For example, the hair dryer on high, uses about 1.2-1.5kW. I would expect your pump motors to use more, and also need significantly more power just to start them up.
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post #4 of 7 Old 02-15-2019, 04:03 AM Thread Starter
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Re: Gathering opinions over natural gas generators

thx for contributing fellas, could you also tell which models you actually use?
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post #5 of 7 Old 02-15-2019, 10:38 AM
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Re: Gathering opinions over natural gas generators

If you are going through the expense of buying a gen and hopefully a transfer switch, I would suggest you go a bit bigger than you think you need. No sense living in the dark ages anymore. You will need lights, water (if you're on a well), and possibly a microwave depending upon the duration of the outage. As was mentioned previously, A/C might also be an option. I can run the fridge, freezer, furnace, water heater, 220v sewage grinder pump and kitchen lights on a 20 year-old 5500w Generac (Briggs & Stratton engine) portable. As also mentioned, some motors require up to 50% more power to start up so include that in your calculations. Make sure it has wheels. They are heavy.


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post #6 of 7 Old 02-25-2019, 11:14 PM
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Re: Gathering opinions over natural gas generators

We like the propane model we have to run our RV and property. It's a Champion 3500 dual fuel. Biggest factor for us is not having to haul gasoline and everything that goes with that, Carb issues, keeping gas stable etc and a 100lb PP tank will last quite some time. Not sure of your power needs but ours will run our air conditioner, microwave and well pump, just not any of those three at the same time, the rest of the camper runs just fine with any one of those so not an issue for us. My vote, PP if you can get one to suit your need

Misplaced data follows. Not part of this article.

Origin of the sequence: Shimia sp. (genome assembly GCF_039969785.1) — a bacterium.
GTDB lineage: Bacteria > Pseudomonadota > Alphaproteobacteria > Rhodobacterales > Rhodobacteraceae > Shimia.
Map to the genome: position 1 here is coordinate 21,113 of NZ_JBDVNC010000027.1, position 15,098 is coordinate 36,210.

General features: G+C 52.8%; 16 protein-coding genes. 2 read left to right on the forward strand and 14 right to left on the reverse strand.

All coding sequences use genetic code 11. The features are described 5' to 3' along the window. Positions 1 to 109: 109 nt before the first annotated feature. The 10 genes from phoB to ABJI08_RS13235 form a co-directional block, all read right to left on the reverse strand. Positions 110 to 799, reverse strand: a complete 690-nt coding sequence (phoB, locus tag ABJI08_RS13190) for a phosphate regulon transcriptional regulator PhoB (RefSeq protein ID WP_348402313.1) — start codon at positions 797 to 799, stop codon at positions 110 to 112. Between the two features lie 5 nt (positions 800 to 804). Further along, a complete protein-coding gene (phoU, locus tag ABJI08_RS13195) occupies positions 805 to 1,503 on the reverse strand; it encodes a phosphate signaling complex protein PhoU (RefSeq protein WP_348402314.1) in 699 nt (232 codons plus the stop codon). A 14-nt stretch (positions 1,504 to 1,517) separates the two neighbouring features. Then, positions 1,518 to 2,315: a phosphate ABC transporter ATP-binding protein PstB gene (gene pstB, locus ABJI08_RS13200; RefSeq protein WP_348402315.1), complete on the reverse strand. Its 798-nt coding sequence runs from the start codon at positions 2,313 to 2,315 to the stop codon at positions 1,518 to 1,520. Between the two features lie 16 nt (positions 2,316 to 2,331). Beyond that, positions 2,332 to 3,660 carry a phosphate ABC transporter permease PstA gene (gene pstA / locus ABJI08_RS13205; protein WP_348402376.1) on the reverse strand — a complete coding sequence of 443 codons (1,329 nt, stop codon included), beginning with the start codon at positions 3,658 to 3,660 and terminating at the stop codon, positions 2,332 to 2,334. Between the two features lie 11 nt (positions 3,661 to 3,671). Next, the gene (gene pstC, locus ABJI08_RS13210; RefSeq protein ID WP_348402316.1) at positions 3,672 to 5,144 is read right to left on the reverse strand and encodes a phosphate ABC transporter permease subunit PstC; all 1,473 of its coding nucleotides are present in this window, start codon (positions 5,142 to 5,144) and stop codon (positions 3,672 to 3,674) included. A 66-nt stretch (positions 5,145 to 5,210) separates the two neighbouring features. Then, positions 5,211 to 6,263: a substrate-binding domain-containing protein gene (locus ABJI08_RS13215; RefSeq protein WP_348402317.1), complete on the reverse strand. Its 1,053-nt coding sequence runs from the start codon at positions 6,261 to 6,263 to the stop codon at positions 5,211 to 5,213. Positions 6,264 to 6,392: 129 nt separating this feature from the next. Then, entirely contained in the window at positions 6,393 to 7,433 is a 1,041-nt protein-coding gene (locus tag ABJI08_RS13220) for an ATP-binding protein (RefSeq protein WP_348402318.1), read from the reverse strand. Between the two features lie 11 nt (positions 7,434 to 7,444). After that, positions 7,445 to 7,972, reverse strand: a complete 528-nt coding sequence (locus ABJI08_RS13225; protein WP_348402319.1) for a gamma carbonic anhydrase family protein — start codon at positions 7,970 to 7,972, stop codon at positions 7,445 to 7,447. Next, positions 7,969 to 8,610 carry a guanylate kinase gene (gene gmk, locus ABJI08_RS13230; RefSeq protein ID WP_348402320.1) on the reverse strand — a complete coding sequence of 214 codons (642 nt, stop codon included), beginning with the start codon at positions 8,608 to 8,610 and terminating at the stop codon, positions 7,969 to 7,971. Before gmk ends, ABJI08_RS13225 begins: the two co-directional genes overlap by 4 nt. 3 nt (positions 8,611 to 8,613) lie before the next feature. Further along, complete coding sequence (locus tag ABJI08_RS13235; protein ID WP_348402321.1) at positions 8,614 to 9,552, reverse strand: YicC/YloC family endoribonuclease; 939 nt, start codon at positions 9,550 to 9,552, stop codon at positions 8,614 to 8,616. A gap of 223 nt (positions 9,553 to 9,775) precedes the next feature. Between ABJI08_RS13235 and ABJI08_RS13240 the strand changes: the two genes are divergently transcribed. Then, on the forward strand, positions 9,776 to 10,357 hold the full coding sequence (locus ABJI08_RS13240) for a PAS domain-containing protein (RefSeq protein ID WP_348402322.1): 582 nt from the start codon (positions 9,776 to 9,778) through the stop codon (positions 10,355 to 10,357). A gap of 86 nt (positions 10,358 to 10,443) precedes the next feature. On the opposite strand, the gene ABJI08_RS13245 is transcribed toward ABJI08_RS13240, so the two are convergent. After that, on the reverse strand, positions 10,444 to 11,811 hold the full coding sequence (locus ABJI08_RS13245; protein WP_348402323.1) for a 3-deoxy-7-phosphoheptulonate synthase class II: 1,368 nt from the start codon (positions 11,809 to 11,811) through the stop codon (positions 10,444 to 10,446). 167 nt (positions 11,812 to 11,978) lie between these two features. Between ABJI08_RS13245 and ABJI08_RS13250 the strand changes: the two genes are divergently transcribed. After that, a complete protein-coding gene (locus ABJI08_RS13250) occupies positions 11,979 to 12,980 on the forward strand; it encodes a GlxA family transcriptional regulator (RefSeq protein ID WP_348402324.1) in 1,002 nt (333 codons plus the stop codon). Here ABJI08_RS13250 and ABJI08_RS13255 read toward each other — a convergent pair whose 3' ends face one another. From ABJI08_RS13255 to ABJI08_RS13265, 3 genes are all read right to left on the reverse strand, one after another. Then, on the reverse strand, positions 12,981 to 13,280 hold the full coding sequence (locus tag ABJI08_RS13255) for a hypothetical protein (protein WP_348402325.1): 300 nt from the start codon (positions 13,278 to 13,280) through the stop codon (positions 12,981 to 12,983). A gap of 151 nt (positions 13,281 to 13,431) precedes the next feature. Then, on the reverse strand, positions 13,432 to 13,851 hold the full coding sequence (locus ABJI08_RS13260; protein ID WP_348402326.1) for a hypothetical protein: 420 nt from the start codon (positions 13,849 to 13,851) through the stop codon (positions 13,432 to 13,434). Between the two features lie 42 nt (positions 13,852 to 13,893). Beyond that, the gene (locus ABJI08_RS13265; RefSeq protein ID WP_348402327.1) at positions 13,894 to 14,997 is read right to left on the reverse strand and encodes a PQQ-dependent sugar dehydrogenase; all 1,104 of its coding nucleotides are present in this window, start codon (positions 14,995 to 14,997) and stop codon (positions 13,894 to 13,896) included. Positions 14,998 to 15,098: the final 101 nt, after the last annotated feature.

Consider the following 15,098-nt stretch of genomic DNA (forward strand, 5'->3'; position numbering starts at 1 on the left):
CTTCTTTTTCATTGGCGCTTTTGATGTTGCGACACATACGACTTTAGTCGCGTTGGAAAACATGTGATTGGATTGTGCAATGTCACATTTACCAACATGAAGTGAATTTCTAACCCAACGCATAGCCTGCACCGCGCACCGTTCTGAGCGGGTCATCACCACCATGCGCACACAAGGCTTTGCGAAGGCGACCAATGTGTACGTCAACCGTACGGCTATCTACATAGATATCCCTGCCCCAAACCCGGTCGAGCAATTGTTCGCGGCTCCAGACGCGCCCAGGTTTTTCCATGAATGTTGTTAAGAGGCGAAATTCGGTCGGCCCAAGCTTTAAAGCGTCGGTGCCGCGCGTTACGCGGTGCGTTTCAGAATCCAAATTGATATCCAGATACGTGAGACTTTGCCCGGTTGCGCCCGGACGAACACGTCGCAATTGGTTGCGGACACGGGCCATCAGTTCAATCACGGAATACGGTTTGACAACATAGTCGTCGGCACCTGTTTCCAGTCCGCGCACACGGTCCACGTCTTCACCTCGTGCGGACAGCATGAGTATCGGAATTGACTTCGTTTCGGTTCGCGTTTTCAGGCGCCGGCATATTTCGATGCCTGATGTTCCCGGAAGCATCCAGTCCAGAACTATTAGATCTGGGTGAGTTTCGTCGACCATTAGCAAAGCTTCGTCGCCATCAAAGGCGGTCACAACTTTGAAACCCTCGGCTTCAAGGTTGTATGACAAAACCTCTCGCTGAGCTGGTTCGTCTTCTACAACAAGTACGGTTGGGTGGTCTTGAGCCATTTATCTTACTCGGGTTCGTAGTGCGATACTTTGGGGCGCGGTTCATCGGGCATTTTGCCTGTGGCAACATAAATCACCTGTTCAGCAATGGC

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post #7 of 7 Old 02-26-2019, 08:06 AM
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Re: Gathering opinions over natural gas generators

I installed and permanent Generac 22kw with a service rated automatic transfer switch. It is dual fuel nat gas and propane. I use nat gas which reduces power output to about 20kw. I choose generac because they are very common in my area and have a decent reputation. As to noise, thatís nice of you to be considerate of your neighbors so place it in a way that is safe and reduces impact on them. Also, make sure you are aware of any neighborhood or community rules that address generators and noise. Typical lawnmowers produce 90 dB. Some Generac generators range from 63 to 68 dB. Not terribly loud during the day but plan on the generator running at all times of the day and night. Check out Ziller Electric for extensive generator discussions. Good luck.